28 February 2018 | Poz
  • More People Living With HIV and Cancer Should Get Appropriate Cancer Treatment, According to New Guidelines

    New NCCN guidelines for cancer in people living with HIV seek to reduce unnecessary, deadly cancer care gaps. “The disparity in cancer care is large and significant. For most cancers, people living with HIV are two-to-three times more likely to receive no cancer treatment compared to uninfected people,” said Gita Suneja, MD, Duke Cancer Institute.

    28 February 2018 | National Comprehensive Cancer Network
  • Why Africa needs to start focusing on the neglected issue of mental health

    Mental health has historically been neglected on Africa’s health and development policy agenda. Faced with many challenges, including intractable poverty, infectious diseases, maternal and child mortality, as well as conflict, African political leaders and international development agencies frequently overlook the importance of mental health.

    09 February 2018 | The Conversation
  • HIV Infection a Risk Factor for Lung Dysfunction

    HIV infection is associated with reduced pulmonary function, according to findings from the Copenhagen Comorbidity in HIV infection (COCOMO) study group.

    05 February 2018 | Medscape (requires free registration)
  • Suboptimal ART adherence associated with greater inflammation in patients with HIV

    Recently published findings indicate that suboptimal adherence to ART is associated with activation of coagulation and enhanced residual inflammation among patients with HIV, even if patients have already achieved virologic suppression.

    07 January 2018 | Healio
  • Inflammation-related illness among HIV-positive people

    Over time, elevated inflammation is linked to an increased risk for some complications in HIV-positive people even if they are using ART.

    26 December 2017 | CATIE
  • New Survey Finds People Living With HIV With Diarrhea Often Suffer in Silence

    The survey shows diarrhea remains prevalent in those living with HIV/AIDS, as 27 percent of respondents living with HIV/AIDS reported that they currently have diarrhea, while 56 percent reported that they have had diarrhea in the past. In addition, 79 percent of those with diarrhea reported having diarrhea for more than a year, and 61 percent reported having diarrhea for more than five years.

    12 December 2017 | Napo Pharmaceuticals press release
More news
Tell us why you visited aidsmap today
minimise

Could you help us by answering three questions on why you’ve visited aidsmap today?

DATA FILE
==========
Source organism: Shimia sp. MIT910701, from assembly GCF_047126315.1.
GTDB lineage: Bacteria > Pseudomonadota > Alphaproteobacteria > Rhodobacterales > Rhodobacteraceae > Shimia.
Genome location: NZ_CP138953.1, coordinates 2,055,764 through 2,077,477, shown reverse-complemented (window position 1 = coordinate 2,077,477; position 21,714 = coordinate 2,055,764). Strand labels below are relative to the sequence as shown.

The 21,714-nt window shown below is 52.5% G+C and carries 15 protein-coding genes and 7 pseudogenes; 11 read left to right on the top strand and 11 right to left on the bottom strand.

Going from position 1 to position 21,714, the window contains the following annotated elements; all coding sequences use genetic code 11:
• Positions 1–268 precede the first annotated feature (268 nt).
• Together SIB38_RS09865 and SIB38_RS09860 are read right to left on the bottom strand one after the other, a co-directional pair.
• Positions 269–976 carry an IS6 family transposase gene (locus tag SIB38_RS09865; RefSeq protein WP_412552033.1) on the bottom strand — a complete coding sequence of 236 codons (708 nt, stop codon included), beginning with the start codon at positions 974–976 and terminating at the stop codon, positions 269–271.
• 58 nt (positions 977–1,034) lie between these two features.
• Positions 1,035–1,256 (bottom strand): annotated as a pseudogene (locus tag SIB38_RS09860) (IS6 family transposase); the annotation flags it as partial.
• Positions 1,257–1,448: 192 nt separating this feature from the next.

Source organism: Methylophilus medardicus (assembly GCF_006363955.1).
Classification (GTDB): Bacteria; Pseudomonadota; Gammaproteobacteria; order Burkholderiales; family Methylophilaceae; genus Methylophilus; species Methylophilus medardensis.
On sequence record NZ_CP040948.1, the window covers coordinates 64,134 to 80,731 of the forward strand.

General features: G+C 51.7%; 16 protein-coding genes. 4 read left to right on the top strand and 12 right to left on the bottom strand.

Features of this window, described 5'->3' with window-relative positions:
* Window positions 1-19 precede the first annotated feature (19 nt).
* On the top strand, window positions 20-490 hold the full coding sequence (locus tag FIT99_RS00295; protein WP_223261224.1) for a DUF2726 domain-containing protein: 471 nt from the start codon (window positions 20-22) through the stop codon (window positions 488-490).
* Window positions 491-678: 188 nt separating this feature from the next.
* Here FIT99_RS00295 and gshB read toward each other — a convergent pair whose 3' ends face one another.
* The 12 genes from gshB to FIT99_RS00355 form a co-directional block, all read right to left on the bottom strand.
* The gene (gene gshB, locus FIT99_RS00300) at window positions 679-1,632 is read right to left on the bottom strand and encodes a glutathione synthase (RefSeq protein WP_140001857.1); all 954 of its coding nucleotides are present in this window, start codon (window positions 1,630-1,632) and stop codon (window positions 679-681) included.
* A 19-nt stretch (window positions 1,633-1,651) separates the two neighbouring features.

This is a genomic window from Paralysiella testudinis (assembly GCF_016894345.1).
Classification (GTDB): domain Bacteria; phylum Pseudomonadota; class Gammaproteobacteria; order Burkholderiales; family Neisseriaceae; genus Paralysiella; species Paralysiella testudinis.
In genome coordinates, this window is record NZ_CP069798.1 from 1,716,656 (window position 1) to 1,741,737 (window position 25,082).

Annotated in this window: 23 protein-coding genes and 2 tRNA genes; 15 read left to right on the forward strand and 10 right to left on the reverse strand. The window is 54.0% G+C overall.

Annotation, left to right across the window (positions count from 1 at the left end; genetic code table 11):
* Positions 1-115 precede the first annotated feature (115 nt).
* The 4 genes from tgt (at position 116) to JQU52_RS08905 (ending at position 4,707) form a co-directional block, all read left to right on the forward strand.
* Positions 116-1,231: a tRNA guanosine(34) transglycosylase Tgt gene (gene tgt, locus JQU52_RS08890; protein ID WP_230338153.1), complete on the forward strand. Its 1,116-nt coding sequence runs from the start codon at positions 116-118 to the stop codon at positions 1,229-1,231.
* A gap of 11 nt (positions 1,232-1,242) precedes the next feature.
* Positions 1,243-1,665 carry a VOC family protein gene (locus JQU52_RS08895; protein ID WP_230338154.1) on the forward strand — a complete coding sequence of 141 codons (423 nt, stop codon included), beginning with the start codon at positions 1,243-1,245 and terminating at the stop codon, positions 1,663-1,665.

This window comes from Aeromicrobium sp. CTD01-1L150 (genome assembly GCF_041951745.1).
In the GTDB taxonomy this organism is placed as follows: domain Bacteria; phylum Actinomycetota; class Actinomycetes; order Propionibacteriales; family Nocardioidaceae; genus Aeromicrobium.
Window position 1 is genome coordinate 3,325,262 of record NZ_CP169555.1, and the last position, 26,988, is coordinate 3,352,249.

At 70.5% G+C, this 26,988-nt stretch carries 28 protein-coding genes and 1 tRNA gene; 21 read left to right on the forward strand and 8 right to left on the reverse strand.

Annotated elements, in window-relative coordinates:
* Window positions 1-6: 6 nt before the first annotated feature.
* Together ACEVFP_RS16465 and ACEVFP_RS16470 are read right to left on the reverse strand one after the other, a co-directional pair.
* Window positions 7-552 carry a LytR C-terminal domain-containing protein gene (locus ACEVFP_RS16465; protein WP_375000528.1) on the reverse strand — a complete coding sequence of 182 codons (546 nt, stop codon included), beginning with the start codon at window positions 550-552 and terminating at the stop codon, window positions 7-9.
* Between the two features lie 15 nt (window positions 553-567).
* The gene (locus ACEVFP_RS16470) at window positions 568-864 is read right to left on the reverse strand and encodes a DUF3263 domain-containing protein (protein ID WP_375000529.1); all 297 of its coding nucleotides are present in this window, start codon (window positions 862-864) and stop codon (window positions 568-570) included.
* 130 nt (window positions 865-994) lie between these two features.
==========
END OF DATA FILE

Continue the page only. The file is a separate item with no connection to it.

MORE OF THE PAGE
You can close this questionnaire and come back to it later. Just click on the pink circle.

What prompted you to visit aidsmap today?

What exactly are you looking for? What specific questions do you need answered?

Have you found what you were looking for?

close

Thank you for your feedback

Thank you very much for taking time to fill in this questionnaire. NAM really values your feedback. It helps make the information we provide better.

If you have any other comments on the content of this website, we would be interested to hear from you. Please email info@nam.org.uk.

Our information levels explained

  • Short and simple introductions to key HIV topics, sometimes illustrated with pictures.
  • Expands on the previous level, but also written in easy-to-understand plain language.
  • More detailed information, likely to include medical and scientific language.
  • Detailed, comprehensive information, using medical and specialised language.
Community Consensus Statement on Access to HIV Treatment and its Use for Prevention

Together, we can make it happen

We can end HIV soon if people have equal access to HIV drugs as treatment and as PrEP, and have free choice over whether to take them.

Launched today, the Community Consensus Statement is a basic set of principles aimed at making sure that happens.

The Community Consensus Statement is a joint initiative of AVAC, EATG, MSMGF, GNP+, HIV i-Base, the International HIV/AIDS Alliance, ITPC and NAM/aidsmap
close

This content was checked for accuracy at the time it was written. It may have been superseded by more recent developments. NAM recommends checking whether this is the most current information when making decisions that may affect your health.

NAM’s information is intended to support, rather than replace, consultation with a healthcare professional. Talk to your doctor or another member of your healthcare team for advice tailored to your situation.